Colt Forum banner
1 - 11 of 11 Posts

·
Registered
Joined
·
3 Posts
Discussion Starter · #1 ·
I just got my first SAA and am trying to figure out what I have. Here is the address of my photo album for the piece http://pg.photos.yahoo.com/ph/dylong/album?.dir=4260re2&.src=ph . First the serial number is 46XX. I have a “Dates of Manufacture” book by R.L. Wilson that indicates it was born during 1874 (second year of production). However the last patent date is Jan 19 75. How is this possible? The next question is: I only see one serial number stamped on the frame; every part (including the frame) is stamped 432 and also has a “B” on it. All the SSA that I see posted on the web have the serial number on just about every part. Does anyone know what this means? The piece has been expertly restored and is in perfect mechanical condition the bore is excellent. The grips are genuine ivory (replacements). Could a get a consensus on it’s value? Thanks in Advance.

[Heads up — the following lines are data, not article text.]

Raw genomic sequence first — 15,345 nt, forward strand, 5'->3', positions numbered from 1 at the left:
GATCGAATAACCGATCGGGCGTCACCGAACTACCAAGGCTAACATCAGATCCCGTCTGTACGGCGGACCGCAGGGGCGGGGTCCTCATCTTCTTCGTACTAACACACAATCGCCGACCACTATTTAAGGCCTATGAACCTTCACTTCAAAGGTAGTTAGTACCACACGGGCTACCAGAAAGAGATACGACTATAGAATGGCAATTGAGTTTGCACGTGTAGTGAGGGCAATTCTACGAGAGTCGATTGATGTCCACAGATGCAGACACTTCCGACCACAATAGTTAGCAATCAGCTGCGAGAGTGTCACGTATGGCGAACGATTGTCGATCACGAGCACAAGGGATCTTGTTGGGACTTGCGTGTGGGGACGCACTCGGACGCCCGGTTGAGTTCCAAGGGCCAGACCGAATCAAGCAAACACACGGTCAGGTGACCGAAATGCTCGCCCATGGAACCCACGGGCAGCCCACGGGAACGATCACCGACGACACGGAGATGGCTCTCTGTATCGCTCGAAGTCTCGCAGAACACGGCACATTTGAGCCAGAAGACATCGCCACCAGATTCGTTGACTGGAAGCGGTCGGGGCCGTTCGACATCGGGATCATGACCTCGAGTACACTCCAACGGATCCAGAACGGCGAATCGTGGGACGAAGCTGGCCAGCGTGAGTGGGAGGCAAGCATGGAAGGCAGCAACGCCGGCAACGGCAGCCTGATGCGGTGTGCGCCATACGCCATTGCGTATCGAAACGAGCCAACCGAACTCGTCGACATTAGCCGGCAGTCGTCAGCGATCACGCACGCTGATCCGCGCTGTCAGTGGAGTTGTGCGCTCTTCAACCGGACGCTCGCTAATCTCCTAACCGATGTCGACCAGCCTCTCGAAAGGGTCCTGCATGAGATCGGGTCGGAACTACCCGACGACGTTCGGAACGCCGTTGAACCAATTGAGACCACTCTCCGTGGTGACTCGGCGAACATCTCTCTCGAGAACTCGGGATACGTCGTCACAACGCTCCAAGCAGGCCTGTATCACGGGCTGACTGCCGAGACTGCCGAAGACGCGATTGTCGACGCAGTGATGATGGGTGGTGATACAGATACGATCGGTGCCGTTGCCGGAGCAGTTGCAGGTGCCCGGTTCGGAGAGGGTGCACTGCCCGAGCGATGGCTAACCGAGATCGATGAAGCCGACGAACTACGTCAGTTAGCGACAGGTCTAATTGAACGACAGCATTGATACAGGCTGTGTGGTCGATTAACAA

·
Registered
Joined
·
1,386 Posts
Hi Thumbsup,

Welcome to the forum! I'm sorry to say that in my opinion your gun was definitely not made in 1874! There are a number of things wrong with the markings on your gun for it to date from 1874. One is the style of the barrel address used. Also, there should NOT be a caliber marking on the left side of the barrel. Other problems include the serial number placement, the style and placement of the patent address on the left side of the frame. (It appears too far to the rear to be correct). Also the Rampant Colt horse does not appear on the early Colt SAAs... Your gun was heavily reworked but if you were to make a piece by piece comparision to a known Colt 1st generation Single Action revolver I think you will see that it is radically different than yours... If you don't have access to an early, real Colt SAA revolver then try closely comparing your gun to the photos appearing in Kopec, Graham and Moore's Book "A Study of the Colt Single Action Revolver".

In short, I don't believe that you have a Colt manufactured SAA. It looks quite similiar in marking styles to some of my Uberti copies that I shoot in cowboy action shooting... If your gun is a Colt it would be of a much later vintage and the serial number placement and style would still be incorrect... I have seen several of the SAA Clones made up to look like Real Colts and I believe you will find the one you have was made up.